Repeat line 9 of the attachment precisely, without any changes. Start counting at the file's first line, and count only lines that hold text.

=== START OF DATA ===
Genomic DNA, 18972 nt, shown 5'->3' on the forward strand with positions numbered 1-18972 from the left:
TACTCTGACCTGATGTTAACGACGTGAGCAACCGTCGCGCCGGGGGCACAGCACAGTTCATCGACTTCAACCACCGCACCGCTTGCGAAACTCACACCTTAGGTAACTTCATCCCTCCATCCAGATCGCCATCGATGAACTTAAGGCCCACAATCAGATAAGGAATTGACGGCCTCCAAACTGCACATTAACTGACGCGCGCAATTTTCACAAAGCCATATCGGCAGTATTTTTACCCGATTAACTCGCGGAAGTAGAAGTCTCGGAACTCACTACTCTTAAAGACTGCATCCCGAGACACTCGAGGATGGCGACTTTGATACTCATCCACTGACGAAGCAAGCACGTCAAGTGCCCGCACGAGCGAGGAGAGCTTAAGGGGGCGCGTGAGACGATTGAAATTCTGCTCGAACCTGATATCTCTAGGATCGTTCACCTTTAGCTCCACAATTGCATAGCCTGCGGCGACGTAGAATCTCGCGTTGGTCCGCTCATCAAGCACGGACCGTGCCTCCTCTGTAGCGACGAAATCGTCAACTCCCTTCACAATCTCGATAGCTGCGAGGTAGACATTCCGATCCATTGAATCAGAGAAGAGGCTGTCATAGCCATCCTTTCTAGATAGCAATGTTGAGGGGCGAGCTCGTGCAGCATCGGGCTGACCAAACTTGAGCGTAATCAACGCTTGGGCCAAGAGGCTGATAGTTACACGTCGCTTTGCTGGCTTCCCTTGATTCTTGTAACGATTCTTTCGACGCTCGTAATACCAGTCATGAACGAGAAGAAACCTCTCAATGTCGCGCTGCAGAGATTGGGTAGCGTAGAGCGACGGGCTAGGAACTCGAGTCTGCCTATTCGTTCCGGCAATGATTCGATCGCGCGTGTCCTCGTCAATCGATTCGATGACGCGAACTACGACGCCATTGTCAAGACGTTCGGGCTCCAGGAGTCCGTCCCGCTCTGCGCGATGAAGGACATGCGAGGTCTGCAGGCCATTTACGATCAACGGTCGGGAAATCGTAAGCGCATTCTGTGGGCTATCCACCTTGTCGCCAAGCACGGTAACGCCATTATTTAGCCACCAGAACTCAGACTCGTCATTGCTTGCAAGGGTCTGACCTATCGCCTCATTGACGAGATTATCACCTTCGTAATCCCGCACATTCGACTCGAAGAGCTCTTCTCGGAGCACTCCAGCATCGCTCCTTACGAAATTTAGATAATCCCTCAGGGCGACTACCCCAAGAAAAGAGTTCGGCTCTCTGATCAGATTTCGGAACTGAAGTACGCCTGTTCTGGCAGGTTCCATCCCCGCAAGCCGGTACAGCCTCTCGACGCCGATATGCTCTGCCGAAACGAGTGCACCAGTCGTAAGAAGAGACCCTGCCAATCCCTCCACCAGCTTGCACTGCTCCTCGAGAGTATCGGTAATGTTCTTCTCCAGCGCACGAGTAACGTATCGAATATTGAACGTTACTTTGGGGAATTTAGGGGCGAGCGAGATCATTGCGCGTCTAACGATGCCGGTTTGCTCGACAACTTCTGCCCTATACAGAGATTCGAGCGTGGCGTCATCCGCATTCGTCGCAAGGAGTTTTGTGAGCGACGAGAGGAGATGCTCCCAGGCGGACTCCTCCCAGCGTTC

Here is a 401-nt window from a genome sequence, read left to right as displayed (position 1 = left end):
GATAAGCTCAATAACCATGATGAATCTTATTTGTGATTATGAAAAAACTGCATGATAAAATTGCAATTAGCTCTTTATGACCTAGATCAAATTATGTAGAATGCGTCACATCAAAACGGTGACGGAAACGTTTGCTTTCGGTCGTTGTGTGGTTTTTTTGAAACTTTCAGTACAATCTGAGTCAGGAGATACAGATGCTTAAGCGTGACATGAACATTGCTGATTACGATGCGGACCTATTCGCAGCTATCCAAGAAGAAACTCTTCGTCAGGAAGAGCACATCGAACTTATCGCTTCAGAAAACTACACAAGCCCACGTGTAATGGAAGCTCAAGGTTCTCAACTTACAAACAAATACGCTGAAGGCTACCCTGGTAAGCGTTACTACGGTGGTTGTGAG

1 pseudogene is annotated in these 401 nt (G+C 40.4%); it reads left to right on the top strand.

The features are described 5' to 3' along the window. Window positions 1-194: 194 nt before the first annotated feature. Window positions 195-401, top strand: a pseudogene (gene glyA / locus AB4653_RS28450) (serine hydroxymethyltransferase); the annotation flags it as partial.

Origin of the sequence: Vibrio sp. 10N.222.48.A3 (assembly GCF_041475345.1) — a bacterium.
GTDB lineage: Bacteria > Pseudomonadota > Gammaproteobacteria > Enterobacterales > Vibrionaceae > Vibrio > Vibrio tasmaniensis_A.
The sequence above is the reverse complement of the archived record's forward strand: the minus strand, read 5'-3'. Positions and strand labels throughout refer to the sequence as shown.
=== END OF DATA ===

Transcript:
The sequence above is the reverse complement of the archived record's forward strand: the minus strand, read 5'-3'. Positions and strand labels throughout refer to the sequence as shown.